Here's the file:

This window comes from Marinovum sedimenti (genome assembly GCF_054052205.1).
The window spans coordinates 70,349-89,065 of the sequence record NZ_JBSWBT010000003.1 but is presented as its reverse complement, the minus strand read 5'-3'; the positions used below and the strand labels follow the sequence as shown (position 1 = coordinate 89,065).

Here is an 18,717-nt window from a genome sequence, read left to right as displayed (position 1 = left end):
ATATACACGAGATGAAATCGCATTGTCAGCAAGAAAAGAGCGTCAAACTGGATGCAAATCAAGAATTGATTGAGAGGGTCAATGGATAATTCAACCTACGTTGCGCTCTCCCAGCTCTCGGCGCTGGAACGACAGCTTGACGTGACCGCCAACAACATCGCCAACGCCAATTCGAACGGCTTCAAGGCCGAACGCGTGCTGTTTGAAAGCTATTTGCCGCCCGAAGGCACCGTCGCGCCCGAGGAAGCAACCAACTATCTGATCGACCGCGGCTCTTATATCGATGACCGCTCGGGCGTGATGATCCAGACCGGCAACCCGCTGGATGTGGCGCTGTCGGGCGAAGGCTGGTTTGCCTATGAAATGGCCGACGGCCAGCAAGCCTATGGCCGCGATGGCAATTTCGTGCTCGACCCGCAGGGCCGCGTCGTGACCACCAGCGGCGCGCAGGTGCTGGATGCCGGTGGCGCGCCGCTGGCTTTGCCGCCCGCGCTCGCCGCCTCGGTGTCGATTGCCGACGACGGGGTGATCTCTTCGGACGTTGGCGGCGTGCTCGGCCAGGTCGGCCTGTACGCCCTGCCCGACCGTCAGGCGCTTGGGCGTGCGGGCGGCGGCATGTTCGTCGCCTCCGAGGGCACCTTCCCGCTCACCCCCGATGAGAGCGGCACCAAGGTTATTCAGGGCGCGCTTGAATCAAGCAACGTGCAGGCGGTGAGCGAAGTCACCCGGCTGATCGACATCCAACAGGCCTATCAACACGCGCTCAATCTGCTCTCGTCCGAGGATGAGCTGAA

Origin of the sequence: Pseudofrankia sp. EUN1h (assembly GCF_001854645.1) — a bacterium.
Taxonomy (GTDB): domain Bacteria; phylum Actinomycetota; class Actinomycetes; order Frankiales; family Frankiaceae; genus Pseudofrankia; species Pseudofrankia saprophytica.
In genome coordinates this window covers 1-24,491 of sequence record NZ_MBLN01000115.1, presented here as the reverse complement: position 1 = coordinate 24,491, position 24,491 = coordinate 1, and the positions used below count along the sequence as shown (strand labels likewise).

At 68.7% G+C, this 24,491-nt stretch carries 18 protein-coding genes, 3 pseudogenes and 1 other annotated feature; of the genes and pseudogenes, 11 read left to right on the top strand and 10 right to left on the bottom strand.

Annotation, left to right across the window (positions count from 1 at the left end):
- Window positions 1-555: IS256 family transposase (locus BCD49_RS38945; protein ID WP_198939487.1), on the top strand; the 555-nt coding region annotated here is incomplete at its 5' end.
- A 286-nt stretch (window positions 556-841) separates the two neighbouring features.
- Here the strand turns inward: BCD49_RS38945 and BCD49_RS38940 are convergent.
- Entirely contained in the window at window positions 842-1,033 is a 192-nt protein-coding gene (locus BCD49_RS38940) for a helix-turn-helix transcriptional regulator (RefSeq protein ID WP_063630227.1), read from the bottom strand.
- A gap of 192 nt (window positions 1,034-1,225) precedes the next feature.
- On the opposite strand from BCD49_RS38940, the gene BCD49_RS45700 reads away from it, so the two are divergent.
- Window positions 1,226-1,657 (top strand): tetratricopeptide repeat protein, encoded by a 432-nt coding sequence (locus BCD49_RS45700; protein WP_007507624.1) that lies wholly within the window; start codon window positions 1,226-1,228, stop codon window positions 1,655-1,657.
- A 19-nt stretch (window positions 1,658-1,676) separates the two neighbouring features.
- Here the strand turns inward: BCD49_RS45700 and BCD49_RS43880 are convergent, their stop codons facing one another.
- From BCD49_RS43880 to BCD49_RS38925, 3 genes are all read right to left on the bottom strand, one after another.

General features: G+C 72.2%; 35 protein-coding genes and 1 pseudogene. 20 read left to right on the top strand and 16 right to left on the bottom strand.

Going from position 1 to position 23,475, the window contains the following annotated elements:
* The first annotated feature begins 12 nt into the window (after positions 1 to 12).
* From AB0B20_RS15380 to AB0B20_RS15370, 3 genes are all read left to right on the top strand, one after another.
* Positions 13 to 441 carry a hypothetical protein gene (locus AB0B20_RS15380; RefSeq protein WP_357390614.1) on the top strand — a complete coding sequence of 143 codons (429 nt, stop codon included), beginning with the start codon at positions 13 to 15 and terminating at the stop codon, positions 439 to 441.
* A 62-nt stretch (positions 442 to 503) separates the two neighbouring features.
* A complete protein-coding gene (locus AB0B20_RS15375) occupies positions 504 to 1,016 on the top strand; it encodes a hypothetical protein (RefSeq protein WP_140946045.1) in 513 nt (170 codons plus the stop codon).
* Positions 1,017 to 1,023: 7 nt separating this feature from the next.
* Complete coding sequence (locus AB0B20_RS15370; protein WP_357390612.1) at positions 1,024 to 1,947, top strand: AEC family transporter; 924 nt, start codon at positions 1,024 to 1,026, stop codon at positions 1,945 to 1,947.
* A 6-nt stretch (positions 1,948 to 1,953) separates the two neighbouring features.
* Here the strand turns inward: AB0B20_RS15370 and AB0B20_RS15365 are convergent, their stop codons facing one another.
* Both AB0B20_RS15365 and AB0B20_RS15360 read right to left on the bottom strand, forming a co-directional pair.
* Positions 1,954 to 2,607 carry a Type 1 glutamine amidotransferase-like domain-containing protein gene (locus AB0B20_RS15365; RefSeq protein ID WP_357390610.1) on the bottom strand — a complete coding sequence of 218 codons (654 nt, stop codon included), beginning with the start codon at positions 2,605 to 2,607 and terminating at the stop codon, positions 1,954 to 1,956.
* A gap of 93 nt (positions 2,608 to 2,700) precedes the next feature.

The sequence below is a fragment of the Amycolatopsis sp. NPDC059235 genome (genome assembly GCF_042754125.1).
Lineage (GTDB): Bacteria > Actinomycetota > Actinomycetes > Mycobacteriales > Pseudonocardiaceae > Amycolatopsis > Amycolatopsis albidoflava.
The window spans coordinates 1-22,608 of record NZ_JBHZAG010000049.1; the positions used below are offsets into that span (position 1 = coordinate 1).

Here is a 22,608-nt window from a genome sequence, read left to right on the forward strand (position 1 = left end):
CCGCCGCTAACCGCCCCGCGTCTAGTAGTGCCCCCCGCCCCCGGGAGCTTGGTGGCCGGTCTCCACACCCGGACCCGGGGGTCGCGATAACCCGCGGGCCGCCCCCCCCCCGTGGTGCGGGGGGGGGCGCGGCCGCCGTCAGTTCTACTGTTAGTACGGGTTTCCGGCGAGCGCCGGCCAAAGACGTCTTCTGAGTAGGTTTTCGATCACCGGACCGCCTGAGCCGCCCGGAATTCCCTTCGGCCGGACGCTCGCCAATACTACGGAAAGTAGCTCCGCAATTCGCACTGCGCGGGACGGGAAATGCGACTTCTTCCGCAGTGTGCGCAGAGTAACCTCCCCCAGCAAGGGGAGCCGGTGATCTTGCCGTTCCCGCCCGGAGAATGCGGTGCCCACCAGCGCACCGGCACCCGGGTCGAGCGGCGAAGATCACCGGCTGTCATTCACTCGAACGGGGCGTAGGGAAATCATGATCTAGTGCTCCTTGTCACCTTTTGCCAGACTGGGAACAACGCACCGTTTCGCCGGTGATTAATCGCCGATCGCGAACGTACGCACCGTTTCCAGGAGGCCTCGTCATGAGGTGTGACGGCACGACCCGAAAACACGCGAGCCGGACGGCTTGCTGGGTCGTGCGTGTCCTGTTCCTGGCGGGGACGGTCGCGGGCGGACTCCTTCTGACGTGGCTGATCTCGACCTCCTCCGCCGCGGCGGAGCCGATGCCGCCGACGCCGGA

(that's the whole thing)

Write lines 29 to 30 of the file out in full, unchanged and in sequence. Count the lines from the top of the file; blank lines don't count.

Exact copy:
* A 6-nt stretch (positions 1,948 to 1,953) separates the two neighbouring features.
* Here the strand turns inward: AB0B20_RS15370 and AB0B20_RS15365 are convergent, their stop codons facing one another.